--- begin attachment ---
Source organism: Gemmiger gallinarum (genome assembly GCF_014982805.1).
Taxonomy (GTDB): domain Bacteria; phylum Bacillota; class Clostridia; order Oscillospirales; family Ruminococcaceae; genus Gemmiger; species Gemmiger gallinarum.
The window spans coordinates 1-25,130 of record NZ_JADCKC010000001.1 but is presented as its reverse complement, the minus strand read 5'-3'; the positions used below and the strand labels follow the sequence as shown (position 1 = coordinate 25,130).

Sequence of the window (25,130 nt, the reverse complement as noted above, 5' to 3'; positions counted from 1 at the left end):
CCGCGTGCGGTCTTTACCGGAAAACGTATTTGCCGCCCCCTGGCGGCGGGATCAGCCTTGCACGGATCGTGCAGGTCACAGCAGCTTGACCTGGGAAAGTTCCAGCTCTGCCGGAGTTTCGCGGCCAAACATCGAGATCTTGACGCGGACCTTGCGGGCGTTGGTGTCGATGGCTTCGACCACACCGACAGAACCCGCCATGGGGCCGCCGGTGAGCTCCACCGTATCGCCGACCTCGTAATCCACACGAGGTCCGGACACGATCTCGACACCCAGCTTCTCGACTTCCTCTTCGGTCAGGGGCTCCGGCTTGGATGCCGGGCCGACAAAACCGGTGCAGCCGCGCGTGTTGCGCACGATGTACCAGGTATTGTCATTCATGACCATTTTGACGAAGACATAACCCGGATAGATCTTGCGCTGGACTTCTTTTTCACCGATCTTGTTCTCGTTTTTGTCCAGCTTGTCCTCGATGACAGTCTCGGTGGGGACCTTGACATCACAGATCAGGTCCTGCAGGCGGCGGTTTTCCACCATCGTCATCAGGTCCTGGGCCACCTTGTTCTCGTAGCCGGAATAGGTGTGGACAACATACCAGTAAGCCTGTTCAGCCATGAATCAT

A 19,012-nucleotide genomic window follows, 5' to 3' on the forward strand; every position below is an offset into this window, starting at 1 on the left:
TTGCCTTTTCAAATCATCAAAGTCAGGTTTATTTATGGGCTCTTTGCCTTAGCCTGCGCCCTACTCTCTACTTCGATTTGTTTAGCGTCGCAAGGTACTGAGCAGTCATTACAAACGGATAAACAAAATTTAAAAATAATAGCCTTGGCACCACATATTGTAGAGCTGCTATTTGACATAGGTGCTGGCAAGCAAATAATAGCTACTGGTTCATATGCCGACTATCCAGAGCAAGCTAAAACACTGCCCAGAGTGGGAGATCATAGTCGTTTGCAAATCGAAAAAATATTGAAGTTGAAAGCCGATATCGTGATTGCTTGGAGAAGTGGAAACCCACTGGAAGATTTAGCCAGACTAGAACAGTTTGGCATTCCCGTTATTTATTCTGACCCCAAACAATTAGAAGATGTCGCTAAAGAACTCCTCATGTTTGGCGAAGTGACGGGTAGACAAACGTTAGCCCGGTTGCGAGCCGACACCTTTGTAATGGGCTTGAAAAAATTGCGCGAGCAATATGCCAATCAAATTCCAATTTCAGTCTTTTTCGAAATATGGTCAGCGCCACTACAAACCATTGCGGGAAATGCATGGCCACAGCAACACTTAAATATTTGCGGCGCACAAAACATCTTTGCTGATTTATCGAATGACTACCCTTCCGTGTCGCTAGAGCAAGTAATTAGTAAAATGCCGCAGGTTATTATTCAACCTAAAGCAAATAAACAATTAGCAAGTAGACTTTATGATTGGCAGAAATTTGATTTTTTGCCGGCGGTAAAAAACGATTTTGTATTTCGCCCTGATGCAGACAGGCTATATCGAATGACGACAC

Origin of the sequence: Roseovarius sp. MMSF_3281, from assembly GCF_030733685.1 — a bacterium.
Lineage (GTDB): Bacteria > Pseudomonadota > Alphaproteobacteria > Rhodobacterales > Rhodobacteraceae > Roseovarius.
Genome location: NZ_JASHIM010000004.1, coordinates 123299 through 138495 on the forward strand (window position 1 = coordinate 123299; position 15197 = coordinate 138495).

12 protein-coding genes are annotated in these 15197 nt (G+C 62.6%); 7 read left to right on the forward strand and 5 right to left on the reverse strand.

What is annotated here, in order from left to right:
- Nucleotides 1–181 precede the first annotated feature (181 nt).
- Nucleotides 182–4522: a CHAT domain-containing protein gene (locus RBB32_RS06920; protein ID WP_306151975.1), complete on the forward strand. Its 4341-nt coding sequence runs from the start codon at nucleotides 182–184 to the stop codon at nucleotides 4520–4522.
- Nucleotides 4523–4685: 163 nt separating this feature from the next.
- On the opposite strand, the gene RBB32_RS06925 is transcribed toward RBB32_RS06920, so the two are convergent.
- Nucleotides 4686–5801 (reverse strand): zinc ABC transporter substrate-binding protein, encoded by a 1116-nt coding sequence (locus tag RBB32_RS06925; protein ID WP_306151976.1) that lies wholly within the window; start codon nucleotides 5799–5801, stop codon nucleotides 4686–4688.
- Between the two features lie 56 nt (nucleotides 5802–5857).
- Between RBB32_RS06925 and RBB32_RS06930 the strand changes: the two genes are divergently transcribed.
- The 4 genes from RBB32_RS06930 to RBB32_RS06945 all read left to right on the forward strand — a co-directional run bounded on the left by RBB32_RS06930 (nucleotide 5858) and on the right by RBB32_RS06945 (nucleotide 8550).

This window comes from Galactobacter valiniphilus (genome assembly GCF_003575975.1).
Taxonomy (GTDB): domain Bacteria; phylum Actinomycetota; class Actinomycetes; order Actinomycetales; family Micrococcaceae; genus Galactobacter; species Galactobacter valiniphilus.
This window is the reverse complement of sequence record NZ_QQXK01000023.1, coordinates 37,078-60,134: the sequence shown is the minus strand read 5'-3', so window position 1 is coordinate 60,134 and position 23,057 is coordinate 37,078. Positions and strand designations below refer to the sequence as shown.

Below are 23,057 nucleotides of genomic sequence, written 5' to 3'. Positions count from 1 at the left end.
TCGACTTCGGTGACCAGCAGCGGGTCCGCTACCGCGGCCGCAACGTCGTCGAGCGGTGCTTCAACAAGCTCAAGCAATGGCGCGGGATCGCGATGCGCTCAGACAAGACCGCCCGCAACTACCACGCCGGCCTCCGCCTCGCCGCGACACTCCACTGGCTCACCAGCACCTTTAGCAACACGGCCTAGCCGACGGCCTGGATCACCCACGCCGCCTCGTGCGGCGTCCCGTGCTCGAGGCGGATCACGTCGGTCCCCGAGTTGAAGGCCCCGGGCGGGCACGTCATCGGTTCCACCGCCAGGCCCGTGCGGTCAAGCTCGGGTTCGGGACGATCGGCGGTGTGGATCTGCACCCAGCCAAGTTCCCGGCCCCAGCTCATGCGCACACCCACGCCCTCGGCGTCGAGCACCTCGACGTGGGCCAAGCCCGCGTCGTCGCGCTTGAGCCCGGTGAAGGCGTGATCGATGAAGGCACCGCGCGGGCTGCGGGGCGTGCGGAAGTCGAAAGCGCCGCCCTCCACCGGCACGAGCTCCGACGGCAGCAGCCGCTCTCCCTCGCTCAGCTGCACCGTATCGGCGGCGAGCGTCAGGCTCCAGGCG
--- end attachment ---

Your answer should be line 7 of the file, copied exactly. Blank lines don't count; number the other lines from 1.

TTGCCTTTTCAAATCATCAAAGTCAGGTTTATTTATGGGCTCTTTGCCTTAGCCTGCGCCCTACTCTCTACTTCGATTTGTTTAGCGTCGCAAGGTACTGAGCAGTCATTACAAACGGATAAACAAAATTTAAAAATAATAGCCTTGGCACCACATATTGTAGAGCTGCTATTTGACATAGGTGCTGGCAAGCAAATAATAGCTACTGGTTCATATGCCGACTATCCAGAGCAAGCTAAAACACTGCCCAGAGTGGGAGATCATAGTCGTTTGCAAATCGAAAAAATATTGAAGTTGAAAGCCGATATCGTGATTGCTTGGAGAAGTGGAAACCCACTGGAAGATTTAGCCAGACTAGAACAGTTTGGCATTCCCGTTATTTATTCTGACCCCAAACAATTAGAAGATGTCGCTAAAGAACTCCTCATGTTTGGCGAAGTGACGGGTAGACAAACGTTAGCCCGGTTGCGAGCCGACACCTTTGTAATGGGCTTGAAAAAATTGCGCGAGCAATATGCCAATCAAATTCCAATTTCAGTCTTTTTCGAAATATGGTCAGCGCCACTACAAACCATTGCGGGAAATGCATGGCCACAGCAACACTTAAATATTTGCGGCGCACAAAACATCTTTGCTGATTTATCGAATGACTACCCTTCCGTGTCGCTAGAGCAAGTAATTAGTAAAATGCCGCAGGTTATTATTCAACCTAAAGCAAATAAACAATTAGCAAGTAGACTTTATGATTGGCAGAAATTTGATTTTTTGCCGGCGGTAAAAAACGATTTTGTATTTCGCCCTGATGCAGACAGGCTATATCGAATGACGACAC